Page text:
WiMAX and the regulator

WiMAX supporters can claim with some justification that telecom regulators, in some of the world’s key markets, are dampening the technology’s growth prospects in the near term through overlong periods of ‘consultation’.

India is an obvious example. Ongoing disputes between different government departments, blurred divisions of responsibility between the regulator (TRAI) and the Department of Telecommunications (DoT), have all contributed to repeated delays in the BWA (broadband wireless access) and 3G auctions.

That’s not to say that WiMAX has completely been stymied In India. Aside from the large fixed WiMAX projects undertaken by Tata and Reliance in the 3.3GHz frequency band, BSNL, as a state-owned operator, already has 20MHz of spectrum at 2.5GHz at its disposal and is now reportedly weighing up its vendor choices for nationwide mobile WiMAX rollout.

To create a vibrant BWA marketplace, however, it is surely better to have competition. And if BSNL and its sister company MTNL were allowed to have a significant head start in both 3G and BWA (WiMAX), the licences that eventually do come up for auction will inevitably be less attractive.

Brazil is another key growth market where WiMAX supporters have been frustrated by a lack of licensing movement at 2.5GHz and 3.5GHz as Anatel, the country’s regulator, embarks on repeated rounds of public consultation to gauge the merits and fairness of rubber-stamping kit in these bands capable of offering mobile and nomadic services. While Anatel stresses the need to be mindful of the country’s 3G licence winners, the arguments of Neotec (which represents Brazil’s cable operators holding 2.5GHz spectrum) that it wouldn’t make economic sense for its membership to offer true mobility in the next few years anyway, appear to have fallen on deaf ears – at least so far.

Neotec also makes the argument that WiMAX and 3G are complementary and not competitive. To be fair to Anatel, and regulators in general, the merits of this argument may not necessarily be apparent. Arguably, more WiMAX lobbying work needs to be done in this area to persuade regulators this is the case, which would go some way in removing any mobile WiMAX objections made by cellular operators on the grounds of ‘unfair’ competition.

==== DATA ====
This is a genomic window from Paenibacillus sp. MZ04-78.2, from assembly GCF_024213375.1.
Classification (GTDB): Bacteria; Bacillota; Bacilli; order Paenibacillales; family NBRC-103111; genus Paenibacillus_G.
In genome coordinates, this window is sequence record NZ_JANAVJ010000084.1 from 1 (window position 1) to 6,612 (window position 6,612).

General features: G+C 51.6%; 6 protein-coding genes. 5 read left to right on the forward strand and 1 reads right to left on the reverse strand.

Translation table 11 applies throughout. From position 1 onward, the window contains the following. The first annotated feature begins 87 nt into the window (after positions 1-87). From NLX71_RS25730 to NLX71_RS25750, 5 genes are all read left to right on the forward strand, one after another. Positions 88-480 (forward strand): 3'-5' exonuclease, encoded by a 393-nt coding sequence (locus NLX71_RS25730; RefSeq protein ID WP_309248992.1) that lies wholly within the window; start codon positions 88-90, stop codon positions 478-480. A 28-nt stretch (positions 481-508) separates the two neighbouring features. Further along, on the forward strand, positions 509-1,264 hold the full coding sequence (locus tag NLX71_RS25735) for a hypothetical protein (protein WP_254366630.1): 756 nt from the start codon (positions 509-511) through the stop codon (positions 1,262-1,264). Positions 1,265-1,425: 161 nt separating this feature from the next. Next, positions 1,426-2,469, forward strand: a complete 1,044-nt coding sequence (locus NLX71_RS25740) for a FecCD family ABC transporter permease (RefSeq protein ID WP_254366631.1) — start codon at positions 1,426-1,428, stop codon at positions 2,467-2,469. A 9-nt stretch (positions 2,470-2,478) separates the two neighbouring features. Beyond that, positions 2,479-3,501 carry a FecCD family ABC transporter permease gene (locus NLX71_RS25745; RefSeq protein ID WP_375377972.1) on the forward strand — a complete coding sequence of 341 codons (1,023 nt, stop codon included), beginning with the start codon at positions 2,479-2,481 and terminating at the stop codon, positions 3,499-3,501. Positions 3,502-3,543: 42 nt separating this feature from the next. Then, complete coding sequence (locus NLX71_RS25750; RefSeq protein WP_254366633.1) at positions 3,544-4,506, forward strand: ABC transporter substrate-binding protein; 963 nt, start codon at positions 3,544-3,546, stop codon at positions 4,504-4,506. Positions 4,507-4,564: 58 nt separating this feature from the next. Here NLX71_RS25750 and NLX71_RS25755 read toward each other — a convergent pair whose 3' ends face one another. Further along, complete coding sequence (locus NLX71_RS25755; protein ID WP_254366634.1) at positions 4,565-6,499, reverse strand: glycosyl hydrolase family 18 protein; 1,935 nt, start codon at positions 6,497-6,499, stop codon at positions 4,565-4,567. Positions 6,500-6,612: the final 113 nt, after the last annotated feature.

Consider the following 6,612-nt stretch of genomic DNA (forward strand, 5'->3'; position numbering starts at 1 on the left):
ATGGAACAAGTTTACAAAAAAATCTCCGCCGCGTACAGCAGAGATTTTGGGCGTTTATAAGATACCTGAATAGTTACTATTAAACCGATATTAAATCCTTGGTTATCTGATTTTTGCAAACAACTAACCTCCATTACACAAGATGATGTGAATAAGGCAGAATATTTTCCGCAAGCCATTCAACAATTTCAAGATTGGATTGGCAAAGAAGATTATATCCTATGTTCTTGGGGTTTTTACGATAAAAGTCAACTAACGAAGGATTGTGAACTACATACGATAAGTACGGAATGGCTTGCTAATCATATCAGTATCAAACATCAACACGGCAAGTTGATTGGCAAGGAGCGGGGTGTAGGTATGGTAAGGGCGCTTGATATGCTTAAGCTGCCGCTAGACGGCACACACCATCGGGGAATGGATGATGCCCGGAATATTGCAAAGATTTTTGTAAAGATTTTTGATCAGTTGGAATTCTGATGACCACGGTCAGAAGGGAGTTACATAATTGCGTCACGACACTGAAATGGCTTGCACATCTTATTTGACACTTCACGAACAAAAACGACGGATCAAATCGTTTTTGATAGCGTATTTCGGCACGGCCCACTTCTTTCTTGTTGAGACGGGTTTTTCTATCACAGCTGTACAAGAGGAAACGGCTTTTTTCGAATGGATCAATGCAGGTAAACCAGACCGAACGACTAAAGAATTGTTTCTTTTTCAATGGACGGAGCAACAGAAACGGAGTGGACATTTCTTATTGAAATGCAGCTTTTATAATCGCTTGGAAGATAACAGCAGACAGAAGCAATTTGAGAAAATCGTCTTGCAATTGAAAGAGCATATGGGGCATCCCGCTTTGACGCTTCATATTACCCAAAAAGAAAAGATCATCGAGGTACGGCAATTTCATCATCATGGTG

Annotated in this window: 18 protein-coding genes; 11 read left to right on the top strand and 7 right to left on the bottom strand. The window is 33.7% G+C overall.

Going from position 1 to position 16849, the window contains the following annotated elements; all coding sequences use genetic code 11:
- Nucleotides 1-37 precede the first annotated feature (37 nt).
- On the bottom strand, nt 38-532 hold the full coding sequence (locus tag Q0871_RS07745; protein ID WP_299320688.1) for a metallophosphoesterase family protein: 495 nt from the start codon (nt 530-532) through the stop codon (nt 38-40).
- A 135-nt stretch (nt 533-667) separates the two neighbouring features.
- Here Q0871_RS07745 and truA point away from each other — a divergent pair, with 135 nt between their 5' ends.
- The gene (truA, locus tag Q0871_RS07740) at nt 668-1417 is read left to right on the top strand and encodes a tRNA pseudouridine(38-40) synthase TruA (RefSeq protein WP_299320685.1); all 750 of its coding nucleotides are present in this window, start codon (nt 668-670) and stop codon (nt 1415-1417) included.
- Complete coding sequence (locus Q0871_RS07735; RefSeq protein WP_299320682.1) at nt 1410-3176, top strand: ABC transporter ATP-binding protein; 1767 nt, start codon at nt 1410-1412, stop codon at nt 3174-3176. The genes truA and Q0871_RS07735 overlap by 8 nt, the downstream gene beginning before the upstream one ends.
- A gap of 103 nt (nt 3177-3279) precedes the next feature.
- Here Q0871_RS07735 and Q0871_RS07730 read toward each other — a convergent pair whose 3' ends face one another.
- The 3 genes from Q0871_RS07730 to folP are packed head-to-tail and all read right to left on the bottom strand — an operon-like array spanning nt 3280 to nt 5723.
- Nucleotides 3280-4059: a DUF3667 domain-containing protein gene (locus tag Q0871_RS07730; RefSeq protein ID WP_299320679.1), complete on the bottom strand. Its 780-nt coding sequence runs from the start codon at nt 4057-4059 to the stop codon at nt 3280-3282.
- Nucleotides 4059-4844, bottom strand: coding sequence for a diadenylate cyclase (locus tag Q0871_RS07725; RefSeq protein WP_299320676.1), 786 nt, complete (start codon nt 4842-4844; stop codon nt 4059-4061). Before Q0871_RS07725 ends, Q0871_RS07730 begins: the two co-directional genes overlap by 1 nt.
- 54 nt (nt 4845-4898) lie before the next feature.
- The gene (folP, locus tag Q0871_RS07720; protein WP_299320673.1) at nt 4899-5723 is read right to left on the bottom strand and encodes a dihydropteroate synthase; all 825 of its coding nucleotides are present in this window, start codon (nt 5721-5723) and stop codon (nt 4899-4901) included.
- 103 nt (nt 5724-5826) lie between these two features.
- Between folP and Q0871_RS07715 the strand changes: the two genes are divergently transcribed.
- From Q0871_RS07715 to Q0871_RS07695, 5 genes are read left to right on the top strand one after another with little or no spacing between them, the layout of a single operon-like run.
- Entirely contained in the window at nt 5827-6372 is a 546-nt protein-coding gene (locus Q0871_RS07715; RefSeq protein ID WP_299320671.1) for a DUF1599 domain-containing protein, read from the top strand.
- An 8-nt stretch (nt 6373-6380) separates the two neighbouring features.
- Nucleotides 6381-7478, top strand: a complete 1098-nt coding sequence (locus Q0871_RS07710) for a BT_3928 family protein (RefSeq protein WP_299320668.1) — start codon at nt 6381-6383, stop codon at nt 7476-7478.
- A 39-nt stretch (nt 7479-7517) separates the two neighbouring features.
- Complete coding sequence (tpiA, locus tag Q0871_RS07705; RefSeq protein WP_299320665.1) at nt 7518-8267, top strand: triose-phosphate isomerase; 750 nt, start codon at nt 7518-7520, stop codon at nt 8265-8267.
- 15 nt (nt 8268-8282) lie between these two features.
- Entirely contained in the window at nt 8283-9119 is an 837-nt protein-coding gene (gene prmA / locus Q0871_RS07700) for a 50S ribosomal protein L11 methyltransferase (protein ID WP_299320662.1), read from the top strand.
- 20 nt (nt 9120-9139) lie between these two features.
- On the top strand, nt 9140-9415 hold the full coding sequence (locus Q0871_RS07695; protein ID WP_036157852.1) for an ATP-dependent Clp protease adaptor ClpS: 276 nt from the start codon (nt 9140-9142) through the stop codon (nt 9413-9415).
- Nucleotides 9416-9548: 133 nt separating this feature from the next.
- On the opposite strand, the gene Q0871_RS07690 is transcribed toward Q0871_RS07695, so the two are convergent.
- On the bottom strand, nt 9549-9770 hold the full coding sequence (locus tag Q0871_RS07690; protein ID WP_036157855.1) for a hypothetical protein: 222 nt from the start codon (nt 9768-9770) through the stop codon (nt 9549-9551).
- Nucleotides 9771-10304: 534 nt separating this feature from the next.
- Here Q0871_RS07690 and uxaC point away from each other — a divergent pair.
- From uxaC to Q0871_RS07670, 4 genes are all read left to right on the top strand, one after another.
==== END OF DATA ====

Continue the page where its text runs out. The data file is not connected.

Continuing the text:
South Africa is another key market where the national regulator, ICASA, appears to have contributed at least in some way to the stalling of broadband (and WiMAX) growth. ICASA is currently embarking on another round of industry consultation on 2.6GHz and 3.5GHz licensing after its initial proposals in May 2008 drew howls of protest from some industry players. One of the most controversial licensing issues relates to ICASA’s stipulation that bidding consortia for 2.6GHz spectrum, in accordance with the Broad-Based Black Economic Empowerment Act of 2003, should be at least 51 percent black-owned. Some local commentators have expressed concern that building a WiMAX network from scratch will be out of the financial reach of black-owned groups, which, in turn, would slow down broadband rollout with spectrum going unused. ICASA has also been under fire for allowing the incumbent Telkom, as well as Sentech (a broadband provider), to sit on large chunks of spectrum without making much use of it.

There are occasions, however, when a ‘failing’ regulator can paradoxically enhance WiMAX prospects. In countries where the regulator does not force the incumbent to open up its local loop to competitors at reasonable cost levels, it can boost the business case of broadband wireless solutions, especially in urban areas, simply because they can circumvent the incumbent’s fixed-line ‘last mile’ infrastructure. But this is scant consolation for WiMAX supporters, particularly if spectrum is not available in those countries.

Although regulators clearly have a tough task (and can become easy targets of criticism as a consequence), it is hard not to conclude that WiMAX – in some cases – has been held back unnecessarily. This, of course, is an advantage to the 3G/LTE camp, as commercial ‘4G’ equipment from both the 3GPP and 3GPP2 communities is not yet ready.

While WiMAX supporters may argue that 3G/LTE lobbying efforts are putting the brakes on 2.5GHz licensing in some countries, there is still ample opportunity for strong broadband growth via WiMAX this year, particularly in the US, Japan, Russia, CIS, and the Middle East. If this transpires, along with evidence that increased broadband penetration can spur economic growth, that will increase the pressure on regulators elsewhere to release unused BWA spectrum sooner rather than later.

Tags: ,

Leave a comment

Your email address will not be published. Required fields are marked *

This site uses Akismet to reduce spam. Learn how your comment data is processed.


Do you agree public funding should be used to support mobile operators to more broadly deploy Open RAN?

Loading ... Loading ...